Jul 4, 2010


I've given myself up to Park-Chan Wook and various other Korean masters. After charismatically bringing a manga to life with his mucky revenge thriller Oldboy, he separated himself from the pack by creating not only the greatest adaptation (arguably) of comic-to-cinema but insisted that this entity has an existence past paper thus making Oldboy seem so far apart from the rest of the pile. With his Vengeance trilogy, I have been impressed mostly but I will admit needing to rewatch all three for an overall satisfactory experience but with Thirst, Chan-wook seeks to reset the way the horror and vampire genre are to be digested. Thirst is a brooding vampire noir and I'd like to think the first of its kind. But this slow burning cinematic hemorrhage will inevitably take its toll on your default mood and I assume with this statement that the power of film is capable of moving you to either end of the extremes.

The incredible aspect of Thirst is its multi-format inconsistencies that leap from scene to scene bewildering you with what appears to be embracing every manifestation of these night demons sans the bat metamorphosis. Perceived by me to be an unintentional ode to The Invisible Man, Sang-hyun adorns bandages spanning his entire body for what he doesn't realize to be a deathly allergy to sunlight. From the silent stalking to the coffin sleeping, Thirst spans all incarnations of vampire, save for the glitter variety. The Bandaged Saint's introduction to the screen is what sets this absent priest apart from the other sexually-ravenous Catholic members of the boy-loving kind. After hearing the pleas of a suicidal nurse in the confession stand, Sang-hyeon sighs and suggests to her a diet of sun and anti-depressants and to "forget that bastard who dumped you." Not so much holy as a vulnerable man. Wanting to do some good he volunteers his body as a vessel to play guinea pig to experiment treatment for an incurable disease called the Emmanuel Virus. After dying on the table after an unsuccessful blood transfusion(!), he returns to life softly praying and miraculously healing.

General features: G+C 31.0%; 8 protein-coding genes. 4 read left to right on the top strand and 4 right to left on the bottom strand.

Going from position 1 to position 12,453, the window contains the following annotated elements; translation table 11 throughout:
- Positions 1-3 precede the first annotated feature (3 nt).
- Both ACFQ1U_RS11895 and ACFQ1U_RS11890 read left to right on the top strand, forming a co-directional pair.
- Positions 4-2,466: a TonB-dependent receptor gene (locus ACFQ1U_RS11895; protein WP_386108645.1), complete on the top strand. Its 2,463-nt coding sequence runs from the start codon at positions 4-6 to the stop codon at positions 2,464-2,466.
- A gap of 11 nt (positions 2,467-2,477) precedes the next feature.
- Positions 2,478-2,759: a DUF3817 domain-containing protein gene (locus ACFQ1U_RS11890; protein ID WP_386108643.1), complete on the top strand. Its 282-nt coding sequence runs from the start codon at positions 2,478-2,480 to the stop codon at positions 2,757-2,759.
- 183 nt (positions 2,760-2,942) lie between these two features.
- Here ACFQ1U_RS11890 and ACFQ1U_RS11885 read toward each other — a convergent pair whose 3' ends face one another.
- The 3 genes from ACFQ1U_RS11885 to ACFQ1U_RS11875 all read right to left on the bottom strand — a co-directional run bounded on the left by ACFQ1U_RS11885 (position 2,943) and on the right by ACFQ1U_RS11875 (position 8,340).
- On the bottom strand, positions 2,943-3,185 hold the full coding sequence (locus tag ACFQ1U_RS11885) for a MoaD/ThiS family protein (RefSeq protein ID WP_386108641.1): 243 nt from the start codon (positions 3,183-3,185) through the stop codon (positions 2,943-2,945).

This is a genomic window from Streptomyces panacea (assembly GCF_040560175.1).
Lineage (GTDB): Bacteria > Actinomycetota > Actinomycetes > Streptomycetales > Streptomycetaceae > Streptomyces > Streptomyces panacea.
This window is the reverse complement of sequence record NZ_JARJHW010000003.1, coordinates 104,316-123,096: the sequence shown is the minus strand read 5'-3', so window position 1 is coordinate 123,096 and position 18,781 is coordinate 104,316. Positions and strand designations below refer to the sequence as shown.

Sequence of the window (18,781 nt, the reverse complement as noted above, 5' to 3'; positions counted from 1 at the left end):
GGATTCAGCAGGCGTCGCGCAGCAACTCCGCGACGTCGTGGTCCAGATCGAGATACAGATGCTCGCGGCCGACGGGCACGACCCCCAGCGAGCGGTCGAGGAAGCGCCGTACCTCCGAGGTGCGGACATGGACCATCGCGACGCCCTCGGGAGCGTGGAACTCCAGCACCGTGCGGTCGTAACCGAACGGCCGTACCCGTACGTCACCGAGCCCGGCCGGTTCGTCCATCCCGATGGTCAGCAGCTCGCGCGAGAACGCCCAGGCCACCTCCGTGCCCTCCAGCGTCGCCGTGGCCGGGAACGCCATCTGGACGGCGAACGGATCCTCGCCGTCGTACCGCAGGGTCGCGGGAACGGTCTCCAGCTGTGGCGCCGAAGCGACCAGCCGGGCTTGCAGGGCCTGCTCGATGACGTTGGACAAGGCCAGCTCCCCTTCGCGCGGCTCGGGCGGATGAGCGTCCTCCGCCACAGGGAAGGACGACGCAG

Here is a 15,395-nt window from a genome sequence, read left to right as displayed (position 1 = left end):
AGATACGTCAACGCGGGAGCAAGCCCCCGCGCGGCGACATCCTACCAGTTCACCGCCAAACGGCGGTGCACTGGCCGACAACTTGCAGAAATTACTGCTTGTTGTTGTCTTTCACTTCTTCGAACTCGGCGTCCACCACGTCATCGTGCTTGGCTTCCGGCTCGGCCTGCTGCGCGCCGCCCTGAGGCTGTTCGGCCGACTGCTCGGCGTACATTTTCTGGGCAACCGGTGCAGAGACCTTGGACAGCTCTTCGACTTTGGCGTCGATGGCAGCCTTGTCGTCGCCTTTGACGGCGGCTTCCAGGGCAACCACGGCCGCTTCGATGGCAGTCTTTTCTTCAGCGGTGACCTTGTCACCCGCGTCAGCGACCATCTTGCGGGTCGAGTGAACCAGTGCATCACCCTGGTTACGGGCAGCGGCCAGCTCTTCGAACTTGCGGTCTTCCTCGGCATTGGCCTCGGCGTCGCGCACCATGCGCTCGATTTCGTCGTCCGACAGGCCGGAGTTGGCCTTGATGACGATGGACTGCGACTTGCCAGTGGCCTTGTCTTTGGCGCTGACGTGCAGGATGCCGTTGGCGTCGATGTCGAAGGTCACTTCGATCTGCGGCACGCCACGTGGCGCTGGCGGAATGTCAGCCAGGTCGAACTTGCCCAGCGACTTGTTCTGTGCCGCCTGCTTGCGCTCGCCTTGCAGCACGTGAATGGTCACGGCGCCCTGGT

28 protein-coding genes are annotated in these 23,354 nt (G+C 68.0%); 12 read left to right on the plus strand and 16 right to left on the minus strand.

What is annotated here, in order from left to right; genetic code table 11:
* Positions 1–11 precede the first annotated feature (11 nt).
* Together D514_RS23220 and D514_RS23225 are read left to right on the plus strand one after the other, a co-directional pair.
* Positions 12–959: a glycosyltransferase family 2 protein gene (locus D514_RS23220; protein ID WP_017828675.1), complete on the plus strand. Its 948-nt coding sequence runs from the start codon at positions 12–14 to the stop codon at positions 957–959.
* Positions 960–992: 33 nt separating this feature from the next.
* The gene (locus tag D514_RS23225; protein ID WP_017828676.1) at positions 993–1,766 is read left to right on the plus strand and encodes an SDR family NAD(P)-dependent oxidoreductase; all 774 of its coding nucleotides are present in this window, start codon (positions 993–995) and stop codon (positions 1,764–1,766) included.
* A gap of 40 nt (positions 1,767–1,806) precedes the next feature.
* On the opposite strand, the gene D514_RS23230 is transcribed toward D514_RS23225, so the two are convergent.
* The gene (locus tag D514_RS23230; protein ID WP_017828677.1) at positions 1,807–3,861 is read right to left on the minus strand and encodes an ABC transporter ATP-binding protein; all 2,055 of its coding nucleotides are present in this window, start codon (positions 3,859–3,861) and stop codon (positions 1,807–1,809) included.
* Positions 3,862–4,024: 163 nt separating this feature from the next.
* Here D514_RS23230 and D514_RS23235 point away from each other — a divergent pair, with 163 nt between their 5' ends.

All this leads up to his wild descent into the evil charms of a woman who is just given a tiny bit of power who then executes the lowly priests self-extinction. And thus the true majesty of Thirst is bared to all. In a way it seems despondent towards the cries of gender equality and feminism but as you can so succinctly envision in this tale of fiction coated in non-fiction, things are not always what they appear to be. While the male is really no good but at least strives for less than original sin, it's the female, "Eve", who banishes the immortal Adam to a silent purgatory of relentless emotional abuse. Thirst invokes in me a malicious wrath of hatred towards the promiscuity of women. As far as hypocrisy goes, I've indeed had my fill. The scene with Tae-ju having rough sex with one of Kang-Woo's dinner friends flustered me to no end. One facet of life I cannot indulge into is the whorish behaviors of the female. More recently, I've had to deal with heavy emotional baggage of the same caliber but not quite as fitting. I would strongly recommend you viewing Thirst if you've ever had female problems which applies to most men. Anyone who disagrees with me is a whipped bitch, that's all.

Thirst is composed of select scenes of explosive conflict as the hunger drives and thrives within the unholy only to alternate between takes to a serene and peaceful look into the life of a nocturnal predator. It's not as though these are bad people. It's rather sorrowful to observe this wayward servant of god helplessly try to remain of good intent as he struggles with a condition that his "god" undoubtedly had to create; unless of course he seeks counsel in the open arms of science. Now on to the highlight of the show, sex and blood lust. If Thirst had to be known for one thing, it's the trauma-inducing sex scenes. To watch a vampire unaware of his own strength literally pound a virgin unabashedly while she winces in pain is as awkward as watching those POV porn angles of slapping genitalia.

To its credit, Thirst also is cursed with incredibly realistic sex sequences. This is no escapist view into what sex should be or how it should be. No glamorous makeup, no soft grunts, no magical butterflies in the pit of your stomach. The lavish sequences of lust are raw, crude, and desirable only to those involved which is how sex in cinema should be. When the film finally reaches its forlorn conclusion, silence will swell up in the pit of your stomach which was the case for me and it seems that all of life's problems were solved with the promise of a lovely sacrifice. Far be it from me to exclaim this to be the best vampire film created in a long time but I'd be lying if I didn't admit this is one of the best. It's also rather uncommon for a film to show the truth of the ever-going female decay and how we are powerless against it.



Scumbalina said...

I just bought this at Movie Gallery for .75 cents! I wasn't sure what to expect from it but after your review now I'm kind of excited! Great job!

jervaise brooke hamster said...

I wonder if Scumbalina is a gorgeous bird with an incredible arse?, if she is i`d love to bugger her senseless.